Listen and Learn

A Confederate Yankee

By Bill Mayers

(March 2013) bill mayersMy adolescent impatience should have annoyed Uncle Archie no end, but he was a patient man. Steadily, methodically, he went over the radio, checking every solder joint, every circuit. It was 1960 or ’61, and I was eager to put my new, hand-built radio to use.

And I couldn’t.

I’d become intrigued by the idea of listening to radio broadcasts from faraway, exotic locations, so I’d saved a whopping $30 and sent for a kit. Painstakingly, I assembled a four-band general coverage receiver, and now it needed to be aligned … and typically, for an inexperienced kit builder, a number of solder joints were “cold” and had to be redone.

Uncle Archie, in his fifth year in New Mexico State’s electrical engineering program, had agreed to go over the rig with me.

Now it was time, finally, to put’er to the test. It took an agonizing few minutes, and then, faintly through a high level of crackles, whistles and roars, we heard a distant station. It worked! Okay, so it was KOMA in Oklahoma, only some 600 miles distant, and not the other side of the world I’d hoped to hear. But holy smokes, it worked!

It wasn’t until a couple weeks later, after much begging and wheedling, that I was allowed to put up a long-wire antenna and run one end into my bedroom, that I finally heard the BBC, and later, Voice of Israel. It was a year before I managed to score Radio Moscow.

I found listening to the radio just about as interesting as chasing girls. Not being particularly socially apt might have had something to do with it, but there was something about international radio broadcasts that captivated me. I heard people talking about a wide range of topics, some about which I hadn’t a clue, and others that were currently pertinent to international relations.

And I heard tales of local folks. Discussions about family, about faith, about the trials and tribulations of everyday life in various corners of the world. I heard things that sounded interesting, and a few things I couldn’t accept.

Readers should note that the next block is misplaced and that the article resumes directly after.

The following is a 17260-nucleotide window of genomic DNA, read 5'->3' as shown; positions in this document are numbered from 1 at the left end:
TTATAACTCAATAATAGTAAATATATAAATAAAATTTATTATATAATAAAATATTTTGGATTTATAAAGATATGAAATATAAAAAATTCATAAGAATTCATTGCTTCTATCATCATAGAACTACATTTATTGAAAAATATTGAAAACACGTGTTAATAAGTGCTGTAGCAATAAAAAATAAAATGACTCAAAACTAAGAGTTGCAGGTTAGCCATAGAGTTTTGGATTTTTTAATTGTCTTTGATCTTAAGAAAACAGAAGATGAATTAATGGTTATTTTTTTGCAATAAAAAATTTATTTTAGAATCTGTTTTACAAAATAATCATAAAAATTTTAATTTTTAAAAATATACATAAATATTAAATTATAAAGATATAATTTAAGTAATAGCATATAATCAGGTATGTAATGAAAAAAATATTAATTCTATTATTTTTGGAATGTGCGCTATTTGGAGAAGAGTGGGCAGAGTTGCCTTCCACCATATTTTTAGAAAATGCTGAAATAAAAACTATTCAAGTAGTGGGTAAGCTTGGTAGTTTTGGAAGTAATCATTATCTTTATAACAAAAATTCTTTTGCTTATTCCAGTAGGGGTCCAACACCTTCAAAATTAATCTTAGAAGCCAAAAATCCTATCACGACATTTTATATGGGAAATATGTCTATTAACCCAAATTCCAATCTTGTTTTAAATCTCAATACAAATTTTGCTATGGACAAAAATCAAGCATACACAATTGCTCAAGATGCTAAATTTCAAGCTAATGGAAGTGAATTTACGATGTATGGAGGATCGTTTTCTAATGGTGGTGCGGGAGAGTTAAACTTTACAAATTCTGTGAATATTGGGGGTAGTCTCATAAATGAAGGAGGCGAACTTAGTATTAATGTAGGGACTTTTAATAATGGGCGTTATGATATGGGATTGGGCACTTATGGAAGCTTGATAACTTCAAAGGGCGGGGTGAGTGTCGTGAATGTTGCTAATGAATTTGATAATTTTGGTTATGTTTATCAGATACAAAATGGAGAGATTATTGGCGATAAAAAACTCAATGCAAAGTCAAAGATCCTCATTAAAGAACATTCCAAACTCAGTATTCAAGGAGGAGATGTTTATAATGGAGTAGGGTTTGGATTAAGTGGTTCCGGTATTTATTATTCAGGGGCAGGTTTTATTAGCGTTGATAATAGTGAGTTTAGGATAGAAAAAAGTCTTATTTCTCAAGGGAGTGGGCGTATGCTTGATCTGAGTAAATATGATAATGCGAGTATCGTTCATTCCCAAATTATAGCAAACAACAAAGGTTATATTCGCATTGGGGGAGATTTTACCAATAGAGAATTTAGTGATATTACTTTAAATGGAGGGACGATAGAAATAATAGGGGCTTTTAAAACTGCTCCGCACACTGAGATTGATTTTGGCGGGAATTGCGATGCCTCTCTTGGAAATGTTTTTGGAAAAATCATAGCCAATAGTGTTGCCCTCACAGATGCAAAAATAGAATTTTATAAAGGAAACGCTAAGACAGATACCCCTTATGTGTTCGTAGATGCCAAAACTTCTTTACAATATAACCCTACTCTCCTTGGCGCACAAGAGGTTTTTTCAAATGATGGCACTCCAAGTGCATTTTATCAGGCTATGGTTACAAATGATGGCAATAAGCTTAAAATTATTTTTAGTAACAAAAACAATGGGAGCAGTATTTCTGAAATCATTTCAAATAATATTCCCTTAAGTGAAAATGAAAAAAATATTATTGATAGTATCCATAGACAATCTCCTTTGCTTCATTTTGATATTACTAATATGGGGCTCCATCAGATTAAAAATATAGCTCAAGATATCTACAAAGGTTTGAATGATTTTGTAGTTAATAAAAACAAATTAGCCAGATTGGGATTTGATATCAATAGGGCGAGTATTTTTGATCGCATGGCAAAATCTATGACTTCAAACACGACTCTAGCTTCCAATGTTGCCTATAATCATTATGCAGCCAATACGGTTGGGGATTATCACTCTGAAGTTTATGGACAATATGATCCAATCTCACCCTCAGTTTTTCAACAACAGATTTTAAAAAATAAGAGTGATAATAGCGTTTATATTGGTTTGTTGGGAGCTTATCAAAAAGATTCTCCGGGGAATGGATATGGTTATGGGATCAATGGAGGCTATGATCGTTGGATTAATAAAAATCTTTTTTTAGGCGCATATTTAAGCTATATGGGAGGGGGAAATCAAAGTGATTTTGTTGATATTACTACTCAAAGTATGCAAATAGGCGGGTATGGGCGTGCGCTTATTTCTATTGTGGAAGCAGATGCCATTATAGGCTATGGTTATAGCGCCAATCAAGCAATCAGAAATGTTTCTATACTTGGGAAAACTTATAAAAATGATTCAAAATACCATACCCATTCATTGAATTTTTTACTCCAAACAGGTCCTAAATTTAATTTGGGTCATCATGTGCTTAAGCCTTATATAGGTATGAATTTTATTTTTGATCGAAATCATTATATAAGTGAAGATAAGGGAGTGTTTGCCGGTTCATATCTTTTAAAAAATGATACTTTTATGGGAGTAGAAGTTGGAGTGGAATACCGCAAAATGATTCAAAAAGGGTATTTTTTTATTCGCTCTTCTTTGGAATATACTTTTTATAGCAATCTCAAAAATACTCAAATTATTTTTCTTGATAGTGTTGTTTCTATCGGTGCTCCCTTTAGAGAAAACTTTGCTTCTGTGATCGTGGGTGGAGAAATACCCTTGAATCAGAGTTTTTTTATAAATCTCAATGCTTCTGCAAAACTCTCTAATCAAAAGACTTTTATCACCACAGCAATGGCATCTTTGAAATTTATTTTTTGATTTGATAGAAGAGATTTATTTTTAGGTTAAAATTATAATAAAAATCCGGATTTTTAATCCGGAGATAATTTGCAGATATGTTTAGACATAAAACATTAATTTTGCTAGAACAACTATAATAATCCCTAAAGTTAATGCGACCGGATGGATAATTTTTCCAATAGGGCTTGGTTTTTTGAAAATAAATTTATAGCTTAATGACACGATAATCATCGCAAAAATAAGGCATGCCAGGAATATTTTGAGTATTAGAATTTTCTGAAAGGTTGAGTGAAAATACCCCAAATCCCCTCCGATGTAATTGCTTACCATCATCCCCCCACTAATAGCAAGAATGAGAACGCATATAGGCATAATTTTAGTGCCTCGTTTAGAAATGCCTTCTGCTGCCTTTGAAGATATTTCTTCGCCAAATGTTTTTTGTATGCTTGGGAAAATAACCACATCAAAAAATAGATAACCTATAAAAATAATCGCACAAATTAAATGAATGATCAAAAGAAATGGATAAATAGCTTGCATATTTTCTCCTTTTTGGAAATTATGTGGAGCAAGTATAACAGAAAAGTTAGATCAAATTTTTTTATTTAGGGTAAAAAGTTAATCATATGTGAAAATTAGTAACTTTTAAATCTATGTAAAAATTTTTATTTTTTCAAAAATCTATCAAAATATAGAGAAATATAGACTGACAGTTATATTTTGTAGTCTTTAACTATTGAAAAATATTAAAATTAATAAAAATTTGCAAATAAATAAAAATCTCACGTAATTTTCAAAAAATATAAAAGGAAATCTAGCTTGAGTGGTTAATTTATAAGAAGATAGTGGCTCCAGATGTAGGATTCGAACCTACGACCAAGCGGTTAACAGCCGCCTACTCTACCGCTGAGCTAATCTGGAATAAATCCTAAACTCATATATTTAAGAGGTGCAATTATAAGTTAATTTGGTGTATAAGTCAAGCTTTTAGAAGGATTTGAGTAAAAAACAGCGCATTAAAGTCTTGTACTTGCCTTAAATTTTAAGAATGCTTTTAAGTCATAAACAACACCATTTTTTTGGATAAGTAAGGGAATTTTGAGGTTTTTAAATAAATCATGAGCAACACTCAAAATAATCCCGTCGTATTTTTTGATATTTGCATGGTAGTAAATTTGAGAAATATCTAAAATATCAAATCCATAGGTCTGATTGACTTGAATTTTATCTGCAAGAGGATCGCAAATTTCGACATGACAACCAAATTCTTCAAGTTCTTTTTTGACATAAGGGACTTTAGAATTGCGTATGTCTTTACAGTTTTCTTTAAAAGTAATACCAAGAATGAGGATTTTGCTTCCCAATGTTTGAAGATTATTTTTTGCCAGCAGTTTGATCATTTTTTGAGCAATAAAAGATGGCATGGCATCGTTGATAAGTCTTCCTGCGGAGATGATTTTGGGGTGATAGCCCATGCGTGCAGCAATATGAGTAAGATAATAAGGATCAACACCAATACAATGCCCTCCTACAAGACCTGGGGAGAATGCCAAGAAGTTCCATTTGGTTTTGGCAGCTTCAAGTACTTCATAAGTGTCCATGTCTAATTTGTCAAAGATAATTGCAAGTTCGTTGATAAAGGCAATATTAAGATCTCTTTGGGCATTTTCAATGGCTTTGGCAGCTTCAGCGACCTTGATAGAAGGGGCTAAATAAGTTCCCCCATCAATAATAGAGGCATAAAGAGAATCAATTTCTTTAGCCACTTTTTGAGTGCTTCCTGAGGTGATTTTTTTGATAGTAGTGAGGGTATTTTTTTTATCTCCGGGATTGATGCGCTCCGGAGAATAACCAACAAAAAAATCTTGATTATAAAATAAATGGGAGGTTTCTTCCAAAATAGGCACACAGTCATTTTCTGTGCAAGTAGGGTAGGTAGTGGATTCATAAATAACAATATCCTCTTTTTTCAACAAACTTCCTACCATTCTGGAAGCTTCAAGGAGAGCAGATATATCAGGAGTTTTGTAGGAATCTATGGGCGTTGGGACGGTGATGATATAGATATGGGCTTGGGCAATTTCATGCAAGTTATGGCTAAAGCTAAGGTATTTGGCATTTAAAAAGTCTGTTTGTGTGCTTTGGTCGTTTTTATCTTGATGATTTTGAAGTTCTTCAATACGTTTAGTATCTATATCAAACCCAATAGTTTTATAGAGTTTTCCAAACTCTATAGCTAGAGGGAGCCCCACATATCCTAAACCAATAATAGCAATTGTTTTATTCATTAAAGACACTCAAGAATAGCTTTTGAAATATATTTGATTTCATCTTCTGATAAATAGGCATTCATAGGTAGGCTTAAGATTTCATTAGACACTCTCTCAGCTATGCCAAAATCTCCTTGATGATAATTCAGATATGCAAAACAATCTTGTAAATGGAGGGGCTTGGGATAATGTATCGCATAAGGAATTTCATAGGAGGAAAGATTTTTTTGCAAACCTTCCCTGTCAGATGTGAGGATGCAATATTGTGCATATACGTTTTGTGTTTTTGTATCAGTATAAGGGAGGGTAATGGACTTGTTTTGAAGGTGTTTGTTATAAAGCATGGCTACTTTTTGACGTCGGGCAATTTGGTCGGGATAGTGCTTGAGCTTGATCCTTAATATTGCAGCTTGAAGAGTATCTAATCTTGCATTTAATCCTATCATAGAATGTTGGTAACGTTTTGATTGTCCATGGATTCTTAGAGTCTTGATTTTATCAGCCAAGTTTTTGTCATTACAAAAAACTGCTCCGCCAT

But as time passed, I began to form an understanding: diff’rnt strokes for different folks, as my social studies teacher noted. A family growing up in a very wet region had good reasons to see the world differently than I did, living in the high, dry deserts of Arizona and New Mexico.

As the years passed, my interest in radio was supplanted by college studies, years in the Army and the immense task of raising four children. Then, one afternoon I wandered into a hamfest. Local ham radio operators were holding an information session and flea market.

There were several dealers present, too. That’s all it took: my radio mania was back. And over the subsequent years, I’ve earned my Amateur Radio license and have had opportunity to re-establish that long-forgotten connection with the rest of the world.

My reason for this column is to report on how enlightening this experience has been. I’ve heard from many people whose worldview is radically different from mine, yet who experience many of the same trials and triumphs we Americans do. I was blown away by learning that this Russian ham was far more concerned with raising his children to be good, productive citizens than with war with the West.

It was informative to listen to a discussion on farming in Belarus and hear the particular challenges folks over there had to overcome. I learned that – son of a gun! – folks in the Soviet Union were not consumed with hatred of America, despite what some Americans said.

I learned that the key to understanding, and yes, to respect for others who are different, is communication, and that, with the ongoing crises in the world economy, coupled with climate issues, overpopulation and newly emerging diseases, mutual respect and cooperation are critical to the continued survival of this odd collection of creatures called “humankind.”

My ham radio station is inactive at the moment: needs a new antenna, and they ain’t cheap! But there are other ways to connect with different folks. I would highly encourage finding a way to do that and teaching our children the importance of communication with those folks.

It could save our skins.

William D. “Bill” Mayers RT, RN, of Sullivan is a retired senior U.S. Army Corpsman. A certified healthcare professional since 1964, he holds two professional licenses, including that of Registered Professional Nurse licensed in New York, Alaska, Virginia and Louisiana. He has four children, two stepchildren, two grandchildren and is an avid analyst of current events.

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